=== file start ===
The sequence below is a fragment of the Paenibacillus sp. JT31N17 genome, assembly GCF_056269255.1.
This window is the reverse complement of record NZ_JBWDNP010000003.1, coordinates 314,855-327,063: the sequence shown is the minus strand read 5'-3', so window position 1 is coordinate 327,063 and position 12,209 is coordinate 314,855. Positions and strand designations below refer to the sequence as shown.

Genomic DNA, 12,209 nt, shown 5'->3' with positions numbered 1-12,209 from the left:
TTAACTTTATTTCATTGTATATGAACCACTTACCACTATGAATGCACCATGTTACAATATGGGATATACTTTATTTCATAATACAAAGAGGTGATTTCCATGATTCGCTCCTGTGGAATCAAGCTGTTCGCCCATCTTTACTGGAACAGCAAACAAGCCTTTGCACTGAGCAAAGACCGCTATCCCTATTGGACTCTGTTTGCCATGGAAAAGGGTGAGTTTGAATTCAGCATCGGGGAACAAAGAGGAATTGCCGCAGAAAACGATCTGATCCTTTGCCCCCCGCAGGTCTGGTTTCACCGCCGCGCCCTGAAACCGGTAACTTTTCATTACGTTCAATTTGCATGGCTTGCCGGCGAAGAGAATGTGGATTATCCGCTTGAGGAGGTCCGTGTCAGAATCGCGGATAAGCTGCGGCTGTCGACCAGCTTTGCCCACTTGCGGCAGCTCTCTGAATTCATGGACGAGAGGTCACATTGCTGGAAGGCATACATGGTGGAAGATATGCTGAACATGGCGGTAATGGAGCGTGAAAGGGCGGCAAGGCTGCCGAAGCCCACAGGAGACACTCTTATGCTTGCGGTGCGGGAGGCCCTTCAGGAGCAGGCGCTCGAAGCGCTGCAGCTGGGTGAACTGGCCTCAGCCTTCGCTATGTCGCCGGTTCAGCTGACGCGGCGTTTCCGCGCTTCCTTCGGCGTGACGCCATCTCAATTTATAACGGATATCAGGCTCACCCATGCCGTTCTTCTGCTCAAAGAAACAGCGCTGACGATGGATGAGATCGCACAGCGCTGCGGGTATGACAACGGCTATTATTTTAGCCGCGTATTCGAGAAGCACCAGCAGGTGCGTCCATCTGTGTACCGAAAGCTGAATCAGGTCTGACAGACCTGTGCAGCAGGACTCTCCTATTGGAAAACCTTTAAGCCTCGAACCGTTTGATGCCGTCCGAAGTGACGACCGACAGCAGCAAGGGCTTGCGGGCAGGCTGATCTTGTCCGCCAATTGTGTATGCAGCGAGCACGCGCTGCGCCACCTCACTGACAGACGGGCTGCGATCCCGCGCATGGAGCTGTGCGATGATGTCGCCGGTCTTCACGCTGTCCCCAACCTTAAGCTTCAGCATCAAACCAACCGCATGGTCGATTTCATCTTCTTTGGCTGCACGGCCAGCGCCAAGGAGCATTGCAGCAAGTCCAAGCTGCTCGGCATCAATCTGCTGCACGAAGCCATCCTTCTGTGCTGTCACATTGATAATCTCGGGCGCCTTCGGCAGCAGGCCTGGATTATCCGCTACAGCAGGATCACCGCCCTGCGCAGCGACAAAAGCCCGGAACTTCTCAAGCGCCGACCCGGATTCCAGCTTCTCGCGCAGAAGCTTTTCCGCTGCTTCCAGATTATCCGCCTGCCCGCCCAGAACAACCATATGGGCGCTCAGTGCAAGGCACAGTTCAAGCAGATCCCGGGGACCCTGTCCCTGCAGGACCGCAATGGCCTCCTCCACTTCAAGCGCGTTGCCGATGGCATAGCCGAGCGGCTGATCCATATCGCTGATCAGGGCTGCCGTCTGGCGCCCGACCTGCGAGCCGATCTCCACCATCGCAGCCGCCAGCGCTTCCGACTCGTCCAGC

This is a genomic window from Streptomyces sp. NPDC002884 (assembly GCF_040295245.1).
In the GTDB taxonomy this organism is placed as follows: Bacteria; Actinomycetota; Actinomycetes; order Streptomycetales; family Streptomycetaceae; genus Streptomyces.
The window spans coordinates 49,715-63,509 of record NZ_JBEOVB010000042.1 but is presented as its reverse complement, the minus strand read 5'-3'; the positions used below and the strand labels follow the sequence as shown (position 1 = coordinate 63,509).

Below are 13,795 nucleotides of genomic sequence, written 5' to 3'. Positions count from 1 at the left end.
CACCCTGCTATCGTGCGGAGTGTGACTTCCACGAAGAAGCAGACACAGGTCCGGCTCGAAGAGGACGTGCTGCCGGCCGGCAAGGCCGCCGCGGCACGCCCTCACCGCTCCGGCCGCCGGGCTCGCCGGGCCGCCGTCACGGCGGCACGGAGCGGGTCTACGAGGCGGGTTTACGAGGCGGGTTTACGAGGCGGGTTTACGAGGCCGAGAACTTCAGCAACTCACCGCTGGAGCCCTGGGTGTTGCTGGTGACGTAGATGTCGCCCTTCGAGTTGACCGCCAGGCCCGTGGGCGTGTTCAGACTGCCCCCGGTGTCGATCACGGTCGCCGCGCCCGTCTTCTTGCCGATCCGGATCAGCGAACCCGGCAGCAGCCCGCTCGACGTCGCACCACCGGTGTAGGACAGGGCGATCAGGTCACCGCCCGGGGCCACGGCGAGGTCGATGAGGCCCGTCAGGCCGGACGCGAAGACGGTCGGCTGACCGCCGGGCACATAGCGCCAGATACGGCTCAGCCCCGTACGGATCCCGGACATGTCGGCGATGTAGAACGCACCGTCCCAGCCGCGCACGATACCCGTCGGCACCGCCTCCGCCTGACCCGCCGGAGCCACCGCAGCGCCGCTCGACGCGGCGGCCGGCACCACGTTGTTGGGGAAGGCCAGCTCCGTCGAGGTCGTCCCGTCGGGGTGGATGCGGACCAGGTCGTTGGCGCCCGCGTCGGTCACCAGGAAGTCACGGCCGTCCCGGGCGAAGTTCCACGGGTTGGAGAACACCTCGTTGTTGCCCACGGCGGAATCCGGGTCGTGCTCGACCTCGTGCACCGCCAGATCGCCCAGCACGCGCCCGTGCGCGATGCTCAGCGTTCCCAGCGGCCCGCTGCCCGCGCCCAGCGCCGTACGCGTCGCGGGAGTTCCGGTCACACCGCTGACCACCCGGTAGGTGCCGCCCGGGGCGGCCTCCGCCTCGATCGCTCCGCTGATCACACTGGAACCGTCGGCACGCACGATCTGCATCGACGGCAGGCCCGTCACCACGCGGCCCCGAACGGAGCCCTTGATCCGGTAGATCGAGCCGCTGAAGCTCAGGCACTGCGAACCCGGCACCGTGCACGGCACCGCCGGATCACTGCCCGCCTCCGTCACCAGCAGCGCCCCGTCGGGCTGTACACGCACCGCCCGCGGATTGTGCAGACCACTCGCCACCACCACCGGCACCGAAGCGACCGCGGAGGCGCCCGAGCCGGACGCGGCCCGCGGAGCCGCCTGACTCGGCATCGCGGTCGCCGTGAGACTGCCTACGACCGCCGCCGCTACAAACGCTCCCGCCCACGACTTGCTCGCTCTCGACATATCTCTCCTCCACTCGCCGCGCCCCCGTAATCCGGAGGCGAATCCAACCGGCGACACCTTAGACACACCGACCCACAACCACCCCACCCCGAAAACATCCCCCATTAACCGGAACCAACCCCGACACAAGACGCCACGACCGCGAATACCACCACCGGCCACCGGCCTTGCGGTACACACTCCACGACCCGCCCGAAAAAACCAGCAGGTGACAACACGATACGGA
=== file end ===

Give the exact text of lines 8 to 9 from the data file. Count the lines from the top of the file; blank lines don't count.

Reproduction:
Below are 13,795 nucleotides of genomic sequence, written 5' to 3'. Positions count from 1 at the left end.
CACCCTGCTATCGTGCGGAGTGTGACTTCCACGAAGAAGCAGACACAGGTCCGGCTCGAAGAGGACGTGCTGCCGGCCGGCAAGGCCGCCGCGGCACGCCCTCACCGCTCCGGCCGCCGGGCTCGCCGGGCCGCCGTCACGGCGGCACGGAGCGGGTCTACGAGGCGGGTTTACGAGGCGGGTTTACGAGGCGGGTTTACGAGGCCGAGAACTTCAGCAACTCACCGCTGGAGCCCTGGGTGTTGCTGGTGACGTAGATGTCGCCCTTCGAGTTGACCGCCAGGCCCGTGGGCGTGTTCAGACTGCCCCCGGTGTCGATCACGGTCGCCGCGCCCGTCTTCTTGCCGATCCGGATCAGCGAACCCGGCAGCAGCCCGCTCGACGTCGCACCACCGGTGTAGGACAGGGCGATCAGGTCACCGCCCGGGGCCACGGCGAGGTCGATGAGGCCCGTCAGGCCGGACGCGAAGACGGTCGGCTGACCGCCGGGCACATAGCGCCAGATACGGCTCAGCCCCGTACGGATCCCGGACATGTCGGCGATGTAGAACGCACCGTCCCAGCCGCGCACGATACCCGTCGGCACCGCCTCCGCCTGACCCGCCGGAGCCACCGCAGCGCCGCTCGACGCGGCGGCCGGCACCACGTTGTTGGGGAAGGCCAGCTCCGTCGAGGTCGTCCCGTCGGGGTGGATGCGGACCAGGTCGTTGGCGCCCGCGTCGGTCACCAGGAAGTCACGGCCGTCCCGGGCGAAGTTCCACGGGTTGGAGAACACCTCGTTGTTGCCCACGGCGGAATCCGGGTCGTGCTCGACCTCGTGCACCGCCAGATCGCCCAGCACGCGCCCGTGCGCGATGCTCAGCGTTCCCAGCGGCCCGCTGCCCGCGCCCAGCGCCGTACGCGTCGCGGGAGTTCCGGTCACACCGCTGACCACCCGGTAGGTGCCGCCCGGGGCGGCCTCCGCCTCGATCGCTCCGCTGATCACACTGGAACCGTCGGCACGCACGATCTGCATCGACGGCAGGCCCGTCACCACGCGGCCCCGAACGGAGCCCTTGATCCGGTAGATCGAGCCGCTGAAGCTCAGGCACTGCGAACCCGGCACCGTGCACGGCACCGCCGGATCACTGCCCGCCTCCGTCACCAGCAGCGCCCCGTCGGGCTGTACACGCACCGCCCGCGGATTGTGCAGACCACTCGCCACCACCACCGGCACCGAAGCGACCGCGGAGGCGCCCGAGCCGGACGCGGCCCGCGGAGCCGCCTGACTCGGCATCGCGGTCGCCGTGAGACTGCCTACGACCGCCGCCGCTACAAACGCTCCCGCCCACGACTTGCTCGCTCTCGACATATCTCTCCTCCACTCGCCGCGCCCCCGTAATCCGGAGGCGAATCCAACCGGCGACACCTTAGACACACCGACCCACAACCACCCCACCCCGAAAACATCCCCCATTAACCGGAACCAACCCCGACACAAGACGCCACGACCGCGAATACCACCACCGGCCACCGGCCTTGCGGTACACACTCCACGACCCGCCCGAAAAAACCAGCAGGTGACAACACGATACGGA